HtL is a lightweight wargame that recreates situations from the American Revolutionary War, in the struggle between the Continentals and the British Regulars. It has rules for leaders, different troop types, movement, combat, terrain effects, and a very nice selection of troops.

On first glance, a lot of gamers draw comparisons between HtL and Richerd Borg's Command and Colors series - and there are some similarities.  Both are played on a similarly sized (in number of hexes) generic board, using tiles for terrain.  Both involve abstracted troop body markers, that have a capability to move, fight, and shoot.  Both have a basic shoot ability that degrades over range (although in two different ways, depending on the C&C title).  And both are scenario driven.  But there are some differences.

First, C&C uses cards to drive the action - you have a hand of cards and select one to do your turn.  In HtL it works differently.  Each side in a scenario has a basic rating (2,3,4, etc) that equates into a number of actions per turn.  To that, a D3 is rolled and added, and the total is the number of actions you can perform on your side in a turn.  An action is move, or shoot.  A unit may do either, but not both.  Since you have a bunch of units on your side, as in C&C, you are only dealing with a fraction of your forces on any one turn.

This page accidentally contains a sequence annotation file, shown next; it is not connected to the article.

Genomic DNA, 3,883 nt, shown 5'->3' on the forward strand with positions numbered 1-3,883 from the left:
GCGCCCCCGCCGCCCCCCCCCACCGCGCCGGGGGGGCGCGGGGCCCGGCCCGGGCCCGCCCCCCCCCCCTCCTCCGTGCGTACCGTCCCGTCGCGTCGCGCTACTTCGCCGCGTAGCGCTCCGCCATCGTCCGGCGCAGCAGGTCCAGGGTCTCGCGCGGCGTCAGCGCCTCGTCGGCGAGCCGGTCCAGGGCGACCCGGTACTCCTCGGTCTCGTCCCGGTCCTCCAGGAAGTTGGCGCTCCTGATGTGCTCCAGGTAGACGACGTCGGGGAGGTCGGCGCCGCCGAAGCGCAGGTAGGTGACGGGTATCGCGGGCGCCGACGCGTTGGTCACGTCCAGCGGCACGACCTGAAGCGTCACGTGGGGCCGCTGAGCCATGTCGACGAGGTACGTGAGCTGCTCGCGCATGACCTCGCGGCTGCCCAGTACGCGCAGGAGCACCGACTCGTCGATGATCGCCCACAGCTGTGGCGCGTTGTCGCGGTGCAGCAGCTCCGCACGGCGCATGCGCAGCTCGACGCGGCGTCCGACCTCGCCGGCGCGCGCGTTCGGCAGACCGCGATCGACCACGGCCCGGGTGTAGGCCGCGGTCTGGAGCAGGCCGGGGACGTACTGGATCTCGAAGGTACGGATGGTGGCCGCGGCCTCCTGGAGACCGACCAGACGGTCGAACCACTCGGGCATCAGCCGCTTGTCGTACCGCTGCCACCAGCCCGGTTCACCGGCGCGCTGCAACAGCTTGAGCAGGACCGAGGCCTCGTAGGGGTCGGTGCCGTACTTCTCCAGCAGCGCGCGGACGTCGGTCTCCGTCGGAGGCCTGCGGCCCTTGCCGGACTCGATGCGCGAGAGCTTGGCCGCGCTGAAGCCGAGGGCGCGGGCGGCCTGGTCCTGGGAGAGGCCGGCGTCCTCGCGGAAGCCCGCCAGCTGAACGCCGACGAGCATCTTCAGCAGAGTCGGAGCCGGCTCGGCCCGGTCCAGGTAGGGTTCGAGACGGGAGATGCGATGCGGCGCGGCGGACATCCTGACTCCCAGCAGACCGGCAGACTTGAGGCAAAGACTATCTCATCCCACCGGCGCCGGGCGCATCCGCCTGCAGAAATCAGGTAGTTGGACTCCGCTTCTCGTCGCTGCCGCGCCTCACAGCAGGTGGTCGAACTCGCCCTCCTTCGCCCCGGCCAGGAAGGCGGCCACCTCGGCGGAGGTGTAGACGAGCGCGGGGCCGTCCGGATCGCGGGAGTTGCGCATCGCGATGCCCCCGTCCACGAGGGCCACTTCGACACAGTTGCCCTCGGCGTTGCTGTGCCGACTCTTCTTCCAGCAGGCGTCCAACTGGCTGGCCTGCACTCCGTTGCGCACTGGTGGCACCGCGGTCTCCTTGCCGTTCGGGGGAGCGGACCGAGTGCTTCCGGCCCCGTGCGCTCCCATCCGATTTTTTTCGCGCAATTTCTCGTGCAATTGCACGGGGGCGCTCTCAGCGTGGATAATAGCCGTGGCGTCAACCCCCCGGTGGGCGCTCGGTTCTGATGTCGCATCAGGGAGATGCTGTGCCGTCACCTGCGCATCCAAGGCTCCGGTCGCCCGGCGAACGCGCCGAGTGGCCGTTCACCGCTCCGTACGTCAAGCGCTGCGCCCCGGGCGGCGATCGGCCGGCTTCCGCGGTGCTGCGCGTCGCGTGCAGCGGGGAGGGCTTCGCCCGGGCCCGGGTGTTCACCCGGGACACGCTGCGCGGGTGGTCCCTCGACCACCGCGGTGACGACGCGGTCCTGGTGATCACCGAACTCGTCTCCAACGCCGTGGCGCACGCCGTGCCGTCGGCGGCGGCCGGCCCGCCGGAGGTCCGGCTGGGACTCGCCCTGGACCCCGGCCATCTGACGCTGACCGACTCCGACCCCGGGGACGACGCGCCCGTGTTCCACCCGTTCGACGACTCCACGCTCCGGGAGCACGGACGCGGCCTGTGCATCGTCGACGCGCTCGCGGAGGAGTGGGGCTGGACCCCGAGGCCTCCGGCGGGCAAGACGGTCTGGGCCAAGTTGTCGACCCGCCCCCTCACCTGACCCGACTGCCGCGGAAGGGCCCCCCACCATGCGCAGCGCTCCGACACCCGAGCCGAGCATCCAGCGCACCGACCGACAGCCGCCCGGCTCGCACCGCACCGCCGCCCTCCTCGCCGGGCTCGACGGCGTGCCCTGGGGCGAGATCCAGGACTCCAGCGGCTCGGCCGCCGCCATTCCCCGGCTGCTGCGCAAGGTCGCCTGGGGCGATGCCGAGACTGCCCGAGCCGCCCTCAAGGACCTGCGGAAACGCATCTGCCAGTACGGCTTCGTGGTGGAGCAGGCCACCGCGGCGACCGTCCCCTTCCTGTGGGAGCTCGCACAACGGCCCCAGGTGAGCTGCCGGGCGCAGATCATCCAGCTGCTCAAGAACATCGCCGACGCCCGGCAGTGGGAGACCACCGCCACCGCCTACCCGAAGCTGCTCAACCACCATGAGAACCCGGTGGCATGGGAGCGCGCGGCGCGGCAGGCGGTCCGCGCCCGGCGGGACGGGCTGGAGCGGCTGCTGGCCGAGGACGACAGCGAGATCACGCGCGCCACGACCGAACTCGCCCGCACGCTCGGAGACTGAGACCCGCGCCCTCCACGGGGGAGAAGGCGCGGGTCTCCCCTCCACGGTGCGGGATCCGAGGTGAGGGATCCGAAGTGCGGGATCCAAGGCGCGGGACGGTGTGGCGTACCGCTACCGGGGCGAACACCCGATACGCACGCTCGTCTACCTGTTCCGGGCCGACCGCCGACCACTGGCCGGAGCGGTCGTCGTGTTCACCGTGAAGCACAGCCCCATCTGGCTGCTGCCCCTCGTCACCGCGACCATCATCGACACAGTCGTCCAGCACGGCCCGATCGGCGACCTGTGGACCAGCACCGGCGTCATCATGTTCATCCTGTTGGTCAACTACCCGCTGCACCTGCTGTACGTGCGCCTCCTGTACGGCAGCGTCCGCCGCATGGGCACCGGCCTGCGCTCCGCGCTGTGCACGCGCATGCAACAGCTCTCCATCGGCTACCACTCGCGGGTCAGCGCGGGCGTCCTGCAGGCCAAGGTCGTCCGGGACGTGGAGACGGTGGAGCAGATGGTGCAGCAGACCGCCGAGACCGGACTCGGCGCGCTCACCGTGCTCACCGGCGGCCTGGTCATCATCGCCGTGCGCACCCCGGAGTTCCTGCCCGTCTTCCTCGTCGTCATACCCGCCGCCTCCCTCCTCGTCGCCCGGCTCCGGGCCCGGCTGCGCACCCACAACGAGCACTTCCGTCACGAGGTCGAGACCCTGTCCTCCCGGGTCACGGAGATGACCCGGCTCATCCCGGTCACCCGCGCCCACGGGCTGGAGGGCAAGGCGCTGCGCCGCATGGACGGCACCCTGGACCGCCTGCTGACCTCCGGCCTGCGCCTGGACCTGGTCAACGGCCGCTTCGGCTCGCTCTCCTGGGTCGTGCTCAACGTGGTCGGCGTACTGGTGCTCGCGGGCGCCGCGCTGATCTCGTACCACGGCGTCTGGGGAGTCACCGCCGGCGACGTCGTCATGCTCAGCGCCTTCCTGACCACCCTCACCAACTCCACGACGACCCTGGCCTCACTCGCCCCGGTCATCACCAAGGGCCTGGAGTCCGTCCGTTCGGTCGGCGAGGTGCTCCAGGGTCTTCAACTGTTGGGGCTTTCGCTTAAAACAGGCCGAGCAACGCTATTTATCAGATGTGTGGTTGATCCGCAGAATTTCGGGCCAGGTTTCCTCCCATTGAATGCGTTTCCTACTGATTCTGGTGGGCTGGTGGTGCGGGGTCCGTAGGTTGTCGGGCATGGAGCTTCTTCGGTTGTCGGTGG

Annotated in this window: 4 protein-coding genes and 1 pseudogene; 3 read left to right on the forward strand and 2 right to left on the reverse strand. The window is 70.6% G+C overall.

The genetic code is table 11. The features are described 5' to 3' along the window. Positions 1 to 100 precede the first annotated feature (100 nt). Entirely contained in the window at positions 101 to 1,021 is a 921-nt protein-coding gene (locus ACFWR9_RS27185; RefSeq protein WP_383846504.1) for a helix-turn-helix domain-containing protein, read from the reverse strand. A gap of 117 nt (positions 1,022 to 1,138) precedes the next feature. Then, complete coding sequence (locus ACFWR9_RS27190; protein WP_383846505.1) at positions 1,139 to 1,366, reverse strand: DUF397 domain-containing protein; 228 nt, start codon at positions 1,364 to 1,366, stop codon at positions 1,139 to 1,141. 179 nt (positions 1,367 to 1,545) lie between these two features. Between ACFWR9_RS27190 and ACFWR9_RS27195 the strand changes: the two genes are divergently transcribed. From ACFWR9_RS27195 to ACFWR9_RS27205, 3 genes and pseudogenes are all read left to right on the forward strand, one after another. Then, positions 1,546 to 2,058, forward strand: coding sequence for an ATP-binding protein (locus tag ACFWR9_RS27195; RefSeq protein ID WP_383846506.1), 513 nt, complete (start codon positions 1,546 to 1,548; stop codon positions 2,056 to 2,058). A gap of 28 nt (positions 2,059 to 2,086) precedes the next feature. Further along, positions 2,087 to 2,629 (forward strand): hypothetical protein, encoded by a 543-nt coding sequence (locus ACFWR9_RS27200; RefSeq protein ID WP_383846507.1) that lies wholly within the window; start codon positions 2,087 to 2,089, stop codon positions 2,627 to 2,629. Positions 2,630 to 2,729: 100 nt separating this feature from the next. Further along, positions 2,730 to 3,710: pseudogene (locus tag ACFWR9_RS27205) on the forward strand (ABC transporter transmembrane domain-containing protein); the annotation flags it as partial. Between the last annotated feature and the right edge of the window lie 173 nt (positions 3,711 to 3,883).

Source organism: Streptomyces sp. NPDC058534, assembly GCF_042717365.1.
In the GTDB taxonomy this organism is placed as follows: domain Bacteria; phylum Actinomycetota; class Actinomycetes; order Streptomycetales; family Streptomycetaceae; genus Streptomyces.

Second, there is the question of combat and the effects of range on shooting.  In C&C, the systems all use special dice, with symbols representing the different sorts of effects that can occur.  In HtL, simple D6 are used, and each unit gets a certain number of dice to roll.  There is a target number to make on the dice to cause a hit, and that target number gets reduced with range.  In the C&C games, many units receive few dice at range, although given the symbol based dice, the possibilities of a hit per die are the same.